I had long been meaning to visit Dennis Severs' house in Folgate Street and imagined that the book would give me a taste of the experience. I gave up two thirds through, finding myself so frustrated by the voice of the author telling me what I should think. It seemed to me that he was telling me that he was special, he had created a special place and that if I was special too I would "get it." I became irritated by constant instructions "Time to stop being. Time to start thinking." "You must close your eyes to help you to see." He doesn't like questions and mocks the visitor who wants to know more about the objects assembled in the house. He is often condescending "To me art is beauty in balance. And if you can't rise above the street business of identifying things...then art is not your level. Tonight, pigeonhole intelligence is not going to win by ruining the pictures I paint in the spaces between us." Throughout he appears to me to be saying that if you don't see it how he wants it to be seen, if you question his vision, if you don't get it, you are lacking, so of course the visitor/reader, not wanting to seem obtuse or lacking in imagination accepts Severs' vision. A bit like the Emperor's new clothes nobody wants to say what they really see in case they look foolish.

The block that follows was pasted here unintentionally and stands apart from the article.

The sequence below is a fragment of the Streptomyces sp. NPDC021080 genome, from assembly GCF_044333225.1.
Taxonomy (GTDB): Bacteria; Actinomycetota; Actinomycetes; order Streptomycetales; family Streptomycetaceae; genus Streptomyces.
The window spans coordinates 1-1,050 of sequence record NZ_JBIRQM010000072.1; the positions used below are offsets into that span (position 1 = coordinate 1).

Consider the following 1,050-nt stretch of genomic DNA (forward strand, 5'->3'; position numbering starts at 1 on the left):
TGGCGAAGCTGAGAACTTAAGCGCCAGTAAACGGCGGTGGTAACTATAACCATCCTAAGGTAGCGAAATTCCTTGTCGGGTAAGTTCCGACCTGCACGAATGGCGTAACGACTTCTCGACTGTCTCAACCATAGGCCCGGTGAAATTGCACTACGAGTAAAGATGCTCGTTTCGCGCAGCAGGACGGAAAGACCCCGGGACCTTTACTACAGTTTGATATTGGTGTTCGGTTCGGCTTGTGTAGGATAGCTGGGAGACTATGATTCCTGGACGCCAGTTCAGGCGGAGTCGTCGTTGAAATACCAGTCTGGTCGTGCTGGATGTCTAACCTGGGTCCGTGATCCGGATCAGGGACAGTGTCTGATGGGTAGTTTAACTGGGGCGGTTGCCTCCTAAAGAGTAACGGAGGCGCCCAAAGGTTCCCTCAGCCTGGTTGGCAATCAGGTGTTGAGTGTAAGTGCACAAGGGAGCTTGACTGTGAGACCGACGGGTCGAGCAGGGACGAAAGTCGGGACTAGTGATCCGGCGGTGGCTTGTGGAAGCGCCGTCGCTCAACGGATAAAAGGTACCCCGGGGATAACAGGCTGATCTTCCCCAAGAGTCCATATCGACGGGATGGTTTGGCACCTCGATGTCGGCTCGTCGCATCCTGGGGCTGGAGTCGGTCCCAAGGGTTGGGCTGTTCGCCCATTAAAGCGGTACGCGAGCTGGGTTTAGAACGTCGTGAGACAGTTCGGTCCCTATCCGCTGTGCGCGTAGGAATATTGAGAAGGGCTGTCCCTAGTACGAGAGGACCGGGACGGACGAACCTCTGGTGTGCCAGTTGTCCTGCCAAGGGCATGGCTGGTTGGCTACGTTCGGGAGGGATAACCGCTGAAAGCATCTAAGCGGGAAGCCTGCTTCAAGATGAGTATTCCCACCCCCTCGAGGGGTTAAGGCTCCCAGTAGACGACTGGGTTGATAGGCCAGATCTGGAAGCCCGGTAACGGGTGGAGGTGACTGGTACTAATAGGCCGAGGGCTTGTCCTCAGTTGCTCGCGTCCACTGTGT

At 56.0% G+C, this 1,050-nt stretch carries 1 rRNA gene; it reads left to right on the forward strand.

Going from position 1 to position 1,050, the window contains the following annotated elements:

However to me art as well as being the vision of the artist is also what the audience, the reader the viewer makes of it, it creates an emotional, intellectual or physical response, it does not have to all be explained and if the viewers response varies from what the artist anticipated that does not make that response invalid.
So overall I found this rather preachy and self indulgent, but I would have loved to have met the late artist and heard what he thought about it.
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on 5 April 2015
After visiting 18 folgate street earlier this year, I desperately tried finding information about the history of the house and about dennis severs passion in creating a world to be drawn into. This book has not only reminded me of the emotional rollercoaster of journeying through the various chapters of the house but has made me eager to return and immerse myself again. A fascinating incite into history. Brilliant.
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on 20 May 2013
The book is amazingly factual, couldnt put it down - and cant wait to visit this house it is such an amazing concept!
No problems with selller, as expected, would use again
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on 28 June 2016
Excellent if you are going to visit the house or have already visited. Many interesting historical anecdotes and Dennis Severs thinking behind this remarkable house, amost enjoyable read.
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on 21 May 2013
It is written a bit strangely but do stick with it. The author talks to you as though he is actually giving you a tour around the house himself. Interesting pictures.
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on 22 December 2015
A beautiful area of London, which is under threat from developers
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on 28 December 2014